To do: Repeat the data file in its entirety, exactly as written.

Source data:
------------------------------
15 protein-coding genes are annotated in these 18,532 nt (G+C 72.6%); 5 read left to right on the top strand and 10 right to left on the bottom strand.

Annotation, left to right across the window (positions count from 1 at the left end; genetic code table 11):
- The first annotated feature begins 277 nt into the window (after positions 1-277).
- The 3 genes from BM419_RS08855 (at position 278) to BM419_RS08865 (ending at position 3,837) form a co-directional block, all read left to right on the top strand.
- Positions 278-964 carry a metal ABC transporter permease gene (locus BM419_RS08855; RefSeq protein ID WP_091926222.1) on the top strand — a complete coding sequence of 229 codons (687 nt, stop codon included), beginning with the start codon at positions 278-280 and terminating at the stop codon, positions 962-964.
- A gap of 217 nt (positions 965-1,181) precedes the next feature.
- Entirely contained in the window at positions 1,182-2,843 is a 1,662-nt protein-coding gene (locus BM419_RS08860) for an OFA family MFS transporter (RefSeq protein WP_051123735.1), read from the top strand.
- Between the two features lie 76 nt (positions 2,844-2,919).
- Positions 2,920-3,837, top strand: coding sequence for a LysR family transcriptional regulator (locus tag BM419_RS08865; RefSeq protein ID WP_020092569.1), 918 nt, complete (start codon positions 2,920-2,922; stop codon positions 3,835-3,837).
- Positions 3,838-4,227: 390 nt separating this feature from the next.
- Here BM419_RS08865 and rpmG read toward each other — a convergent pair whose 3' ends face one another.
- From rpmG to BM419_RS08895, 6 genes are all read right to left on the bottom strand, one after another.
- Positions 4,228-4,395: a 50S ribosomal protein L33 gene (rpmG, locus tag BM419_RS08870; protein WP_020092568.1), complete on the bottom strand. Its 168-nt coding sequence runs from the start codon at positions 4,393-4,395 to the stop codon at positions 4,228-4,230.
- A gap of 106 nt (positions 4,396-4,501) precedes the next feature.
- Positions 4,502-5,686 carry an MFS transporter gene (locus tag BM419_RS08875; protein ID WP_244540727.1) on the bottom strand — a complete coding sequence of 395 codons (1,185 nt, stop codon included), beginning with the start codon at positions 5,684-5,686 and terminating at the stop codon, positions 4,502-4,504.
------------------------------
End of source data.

15 protein-coding genes are annotated in these 18,532 nt (G+C 72.6%); 5 read left to right on the top strand and 10 right to left on the bottom strand.

Annotation, left to right across the window (positions count from 1 at the left end; genetic code table 11):
- The first annotated feature begins 277 nt into the window (after positions 1-277).
- The 3 genes from BM419_RS08855 (at position 278) to BM419_RS08865 (ending at position 3,837) form a co-directional block, all read left to right on the top strand.
- Positions 278-964 carry a metal ABC transporter permease gene (locus BM419_RS08855; RefSeq protein ID WP_091926222.1) on the top strand — a complete coding sequence of 229 codons (687 nt, stop codon included), beginning with the start codon at positions 278-280 and terminating at the stop codon, positions 962-964.
- A gap of 217 nt (positions 965-1,181) precedes the next feature.
- Entirely contained in the window at positions 1,182-2,843 is a 1,662-nt protein-coding gene (locus BM419_RS08860) for an OFA family MFS transporter (RefSeq protein WP_051123735.1), read from the top strand.
- Between the two features lie 76 nt (positions 2,844-2,919).
- Positions 2,920-3,837, top strand: coding sequence for a LysR family transcriptional regulator (locus tag BM419_RS08865; RefSeq protein ID WP_020092569.1), 918 nt, complete (start codon positions 2,920-2,922; stop codon positions 3,835-3,837).
- Positions 3,838-4,227: 390 nt separating this feature from the next.
- Here BM419_RS08865 and rpmG read toward each other — a convergent pair whose 3' ends face one another.
- From rpmG to BM419_RS08895, 6 genes are all read right to left on the bottom strand, one after another.
- Positions 4,228-4,395: a 50S ribosomal protein L33 gene (rpmG, locus tag BM419_RS08870; protein WP_020092568.1), complete on the bottom strand. Its 168-nt coding sequence runs from the start codon at positions 4,393-4,395 to the stop codon at positions 4,228-4,230.
- A gap of 106 nt (positions 4,396-4,501) precedes the next feature.
- Positions 4,502-5,686 carry an MFS transporter gene (locus tag BM419_RS08875; protein ID WP_244540727.1) on the bottom strand — a complete coding sequence of 395 codons (1,185 nt, stop codon included), beginning with the start codon at positions 5,684-5,686 and terminating at the stop codon, positions 4,502-4,504.